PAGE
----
Reply
  5. John Needham

    Interesting comments. I loathe LIKE buttons. I think they are modern cop-outs for expressing interest without speaking to the reasons behind it. Many people press LIKE for posts about abuse or atrocities…this is a strange custom in my view.) I have had thousands of people press like on a link to my webpage because it had a picture of my book on it, but could not speak a word of the language it was in.

    I Do, however, review the mutual follow list of people that I have met, have a fond respect for, and consult from time to time. I probably would have had Adam Dreece in that list. Hover over the name, and it links to that person’s page…modestly helpful.

    I use the media to generate authentic webpage clicks, however superfluous, to drive up its ranking. The ranking, in turn, will let Google and other search engines know it should pay attention and ultimately push it to another list that makes it more visible and even place it in positions that make it easily seen; for instance, on the side of email boxes.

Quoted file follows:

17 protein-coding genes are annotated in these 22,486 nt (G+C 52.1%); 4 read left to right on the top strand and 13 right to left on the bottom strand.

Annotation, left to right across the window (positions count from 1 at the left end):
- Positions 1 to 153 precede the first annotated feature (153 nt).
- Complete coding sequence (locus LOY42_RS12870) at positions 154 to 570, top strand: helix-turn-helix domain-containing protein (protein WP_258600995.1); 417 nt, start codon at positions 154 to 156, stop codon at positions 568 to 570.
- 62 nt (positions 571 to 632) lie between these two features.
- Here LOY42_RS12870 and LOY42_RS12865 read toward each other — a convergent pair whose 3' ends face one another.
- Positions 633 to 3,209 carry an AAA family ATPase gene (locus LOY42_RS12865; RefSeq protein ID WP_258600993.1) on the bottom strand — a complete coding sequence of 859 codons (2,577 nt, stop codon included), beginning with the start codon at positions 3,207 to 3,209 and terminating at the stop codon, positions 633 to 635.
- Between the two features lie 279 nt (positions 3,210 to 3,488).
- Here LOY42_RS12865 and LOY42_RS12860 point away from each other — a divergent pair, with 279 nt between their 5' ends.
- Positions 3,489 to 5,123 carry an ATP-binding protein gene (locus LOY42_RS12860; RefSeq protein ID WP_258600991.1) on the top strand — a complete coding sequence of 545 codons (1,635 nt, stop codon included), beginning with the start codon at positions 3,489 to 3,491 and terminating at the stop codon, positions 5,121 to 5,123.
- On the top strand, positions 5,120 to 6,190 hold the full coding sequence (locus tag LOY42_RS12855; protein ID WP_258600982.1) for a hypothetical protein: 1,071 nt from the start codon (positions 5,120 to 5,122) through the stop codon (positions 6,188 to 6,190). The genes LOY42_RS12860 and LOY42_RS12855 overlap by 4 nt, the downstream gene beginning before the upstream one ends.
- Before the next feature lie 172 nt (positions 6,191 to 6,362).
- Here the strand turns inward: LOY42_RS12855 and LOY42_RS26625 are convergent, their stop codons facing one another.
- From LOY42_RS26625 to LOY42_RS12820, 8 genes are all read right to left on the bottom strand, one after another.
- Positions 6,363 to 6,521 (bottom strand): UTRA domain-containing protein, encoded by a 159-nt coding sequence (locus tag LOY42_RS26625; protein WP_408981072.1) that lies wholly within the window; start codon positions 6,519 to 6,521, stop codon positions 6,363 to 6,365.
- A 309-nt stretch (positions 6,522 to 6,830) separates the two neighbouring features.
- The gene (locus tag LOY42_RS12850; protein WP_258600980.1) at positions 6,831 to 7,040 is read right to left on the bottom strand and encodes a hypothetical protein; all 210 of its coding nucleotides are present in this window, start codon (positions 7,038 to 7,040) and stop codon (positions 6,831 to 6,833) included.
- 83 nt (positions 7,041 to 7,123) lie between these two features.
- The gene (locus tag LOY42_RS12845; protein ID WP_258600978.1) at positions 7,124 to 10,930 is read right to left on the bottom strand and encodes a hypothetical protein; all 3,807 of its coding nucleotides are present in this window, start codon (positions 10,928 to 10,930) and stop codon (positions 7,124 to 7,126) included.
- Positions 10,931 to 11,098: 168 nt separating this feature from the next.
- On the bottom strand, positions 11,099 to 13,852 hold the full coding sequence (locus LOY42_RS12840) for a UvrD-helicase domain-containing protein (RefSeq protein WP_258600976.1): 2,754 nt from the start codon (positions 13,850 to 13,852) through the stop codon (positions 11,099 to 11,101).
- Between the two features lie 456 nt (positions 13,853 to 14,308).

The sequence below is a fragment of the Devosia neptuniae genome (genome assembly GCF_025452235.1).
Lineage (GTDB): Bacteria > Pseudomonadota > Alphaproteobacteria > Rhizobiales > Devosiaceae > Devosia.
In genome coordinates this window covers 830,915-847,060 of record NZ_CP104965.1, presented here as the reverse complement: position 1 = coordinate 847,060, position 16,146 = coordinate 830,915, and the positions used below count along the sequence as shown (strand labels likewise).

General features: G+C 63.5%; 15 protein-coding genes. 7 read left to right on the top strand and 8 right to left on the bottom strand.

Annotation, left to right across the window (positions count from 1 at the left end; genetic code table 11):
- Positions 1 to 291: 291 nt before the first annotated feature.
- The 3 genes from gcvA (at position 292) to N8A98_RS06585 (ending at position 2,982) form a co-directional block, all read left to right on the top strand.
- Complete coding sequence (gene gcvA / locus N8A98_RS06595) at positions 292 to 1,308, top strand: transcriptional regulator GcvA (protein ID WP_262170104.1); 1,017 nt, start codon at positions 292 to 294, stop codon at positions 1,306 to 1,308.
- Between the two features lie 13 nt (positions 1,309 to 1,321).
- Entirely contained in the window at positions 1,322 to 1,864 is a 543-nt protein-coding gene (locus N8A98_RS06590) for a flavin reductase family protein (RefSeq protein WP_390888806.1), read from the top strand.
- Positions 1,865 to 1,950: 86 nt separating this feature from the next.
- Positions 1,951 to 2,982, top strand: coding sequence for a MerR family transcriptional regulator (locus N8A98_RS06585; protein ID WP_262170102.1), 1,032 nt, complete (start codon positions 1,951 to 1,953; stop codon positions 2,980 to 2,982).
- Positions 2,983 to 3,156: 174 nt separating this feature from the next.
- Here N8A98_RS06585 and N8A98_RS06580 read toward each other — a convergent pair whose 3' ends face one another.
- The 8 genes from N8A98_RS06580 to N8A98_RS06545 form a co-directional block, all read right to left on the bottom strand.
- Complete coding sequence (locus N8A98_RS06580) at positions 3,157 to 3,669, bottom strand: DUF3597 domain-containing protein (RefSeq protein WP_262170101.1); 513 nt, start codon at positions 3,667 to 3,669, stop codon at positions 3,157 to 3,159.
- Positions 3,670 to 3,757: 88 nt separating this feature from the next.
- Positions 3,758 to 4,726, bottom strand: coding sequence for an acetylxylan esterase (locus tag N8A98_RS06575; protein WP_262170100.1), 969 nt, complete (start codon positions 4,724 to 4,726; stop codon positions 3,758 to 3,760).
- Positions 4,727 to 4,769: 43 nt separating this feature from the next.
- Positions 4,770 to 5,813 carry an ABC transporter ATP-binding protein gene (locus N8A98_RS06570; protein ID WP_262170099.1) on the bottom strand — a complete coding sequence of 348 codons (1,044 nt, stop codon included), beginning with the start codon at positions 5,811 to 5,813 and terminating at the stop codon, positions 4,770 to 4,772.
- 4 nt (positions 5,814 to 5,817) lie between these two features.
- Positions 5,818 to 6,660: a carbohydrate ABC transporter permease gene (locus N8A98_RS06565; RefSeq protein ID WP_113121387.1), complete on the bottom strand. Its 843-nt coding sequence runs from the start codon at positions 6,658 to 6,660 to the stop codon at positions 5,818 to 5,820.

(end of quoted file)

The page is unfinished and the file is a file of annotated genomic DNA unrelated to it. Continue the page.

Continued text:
Reply
  6. D. Emery Bunn

    I ditched Facebook personally almost 3 years ago, and I’ve never had an interest in utilizing them for my author presence, especially after hearing through other sources that Facebook was ever so kind as to curate for me. Sorry, I do self-curation, that’s why I use Twitter.

    Anyways, Twitter is awesome, and it’s helped me build an audience that quite frankly wasn’t showing up by me writing blog posts. And it’s an audience I’ve managed to engage to help me release and promote my soon-to-release novel. It’s something I never expected to have, and I cherish it almost more than the words in the book that drove me to find such an audience.

    Reply
  7. jeffguenther8

    Great stuff. My biggest objection to Facebook is the huge number of “othering” posts forwarded by unthinking users from sites with names like, “Death to The 1%” or “People are Scum” or “Obama/Boehner/USA hates kitty cats.” The content typically is misleading at best, false at worst, and highly divisive by design.

    Reply
  8. Lorna